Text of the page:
United Kingdom

Vaccine protesters clash with police at AstraZeneca's HQ in Cambridge

Protesters demanding that AstraZeneca share its Covid-19 vaccine technology have clashed with police outside the pharmaceutical giant's headquarters.

A group of mostly young activists blocked the entrance to the firm's main building in a Cambridge business park.

The protestors are accusing the pharmaceutical company of profiting during the pandemic and to demand the jab is openly licensed and shared with the World Health Organisation (WHO).

One protester holding a sign reading 'human life not profit', chained himself to a door while others climbed on to the roof of the entryway and unfurled a banner which read 'people's vaccine not profit vaccine'.

Other masked activists were seen in videos chanting and beating drums and a banner unfurled at the site read: 'We demand a people's vaccine.'

There have been reports of at least two arrests at the gathering. Uniformed officers could be seen nearby. 

Protesters demanding that AstraZeneca share its Covid-19 vaccine technology have clashed with police outside the pharmaceutical giant's Cambridge headquarters

The demonstration, organised by Global Justice Now, is demanding the pharmaceutical firm share Covid vaccine blueprints with the World Health Organization

Global Justice Now said the action, which coincided with AstraZeneca's annual general meeting, also seeks to persuade Oxford University to make all of its future medical innovations open-licensed

The Telegraph reported that activists have also gathered at AstraZeneca's Macclesfield site in Cheshire and at the University of Oxford, which worked with AstraZeneca to develop the vaccine.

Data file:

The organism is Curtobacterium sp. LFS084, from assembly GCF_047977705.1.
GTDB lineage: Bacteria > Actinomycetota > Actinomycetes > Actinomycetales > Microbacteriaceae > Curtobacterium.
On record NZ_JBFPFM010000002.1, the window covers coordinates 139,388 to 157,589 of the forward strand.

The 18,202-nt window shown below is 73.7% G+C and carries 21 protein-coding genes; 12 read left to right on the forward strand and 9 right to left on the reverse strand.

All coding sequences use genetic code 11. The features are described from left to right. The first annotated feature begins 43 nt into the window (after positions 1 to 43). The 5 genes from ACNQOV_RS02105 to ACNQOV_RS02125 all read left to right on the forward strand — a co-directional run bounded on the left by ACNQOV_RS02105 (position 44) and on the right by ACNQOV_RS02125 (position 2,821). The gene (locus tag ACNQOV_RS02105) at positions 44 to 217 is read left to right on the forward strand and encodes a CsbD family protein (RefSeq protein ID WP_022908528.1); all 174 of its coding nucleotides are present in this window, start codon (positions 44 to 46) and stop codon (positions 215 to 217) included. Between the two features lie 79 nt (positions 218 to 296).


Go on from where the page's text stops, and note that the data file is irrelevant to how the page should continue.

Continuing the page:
Global Justice Now, who organised the protests, said the action, which coincided with AstraZeneca's annual general meeting, also seeks to persuade Oxford University to make all of its future medical innovations open-licensed.

Nick Dearden, director of Global Justice Now, said: 'Scientists at Oxford University, a publicly-funded institution, developed this lifesaving vaccine through a research and development process that was 97 per cent publicly funded.

The social justice organisation claims that AstraZeneca has not yet joined the WHO's Covid-19 Technology Access Pool, which facilitates the sharing of technology for vaccines and treatments

The protestors are accusing the pharmaceutical company of profiting during the pandemic and to demand the jab is openly licensed and shared with the World Health Organisation (WHO)

A group of mostly young activists blocked the entrance to the firm's main building in a Cambridge business park

'The resulting vaccine should have been openly accessible to everyone, but AstraZeneca swooped in and privatised it.

'The UK is reaping the benefits of the highly effective vaccines that are now available, but people in low and middle-income countries are still dying daily by the thousands from Covid-19.

'AstraZeneca like to portray themselves as the good guys, but they've boycotted attempts to pool the vaccine knowledge they control just like all the other pharma giants - and now claim they have no time to share this knowledge globally.

There have been reports of at least two arrests at the gathering. Uniformed officers could be seen nearby

One protester holding a sign reading 'human life not profit', chained himself to a door while others climbed on to the roof of the entryway and unfurled a banner which read 'people's vaccine not profit vaccine'

Nick Dearden, director of protest organisers Global Justice Now, said: 'Scientists at Oxford University, a publicly-funded institution, developed this lifesaving vaccine through a research and development process that was 97 per cent publicly funded

'Today, we're demanding AstraZeneca pool this publicly created knowledge so the whole world can ramp up production of these vaccines.'

The social justice organisation claims that AstraZeneca has not yet joined the WHO's Covid-19 Technology Access Pool, which facilitates the sharing of technology for vaccines and treatments.

It comes as the group put up posters at bus stops across the UK over the weekend to highlight the level of public investment in vaccine research and development and the profits made by pharmaceutical companies.

AstraZeneca has been contacted for comment.

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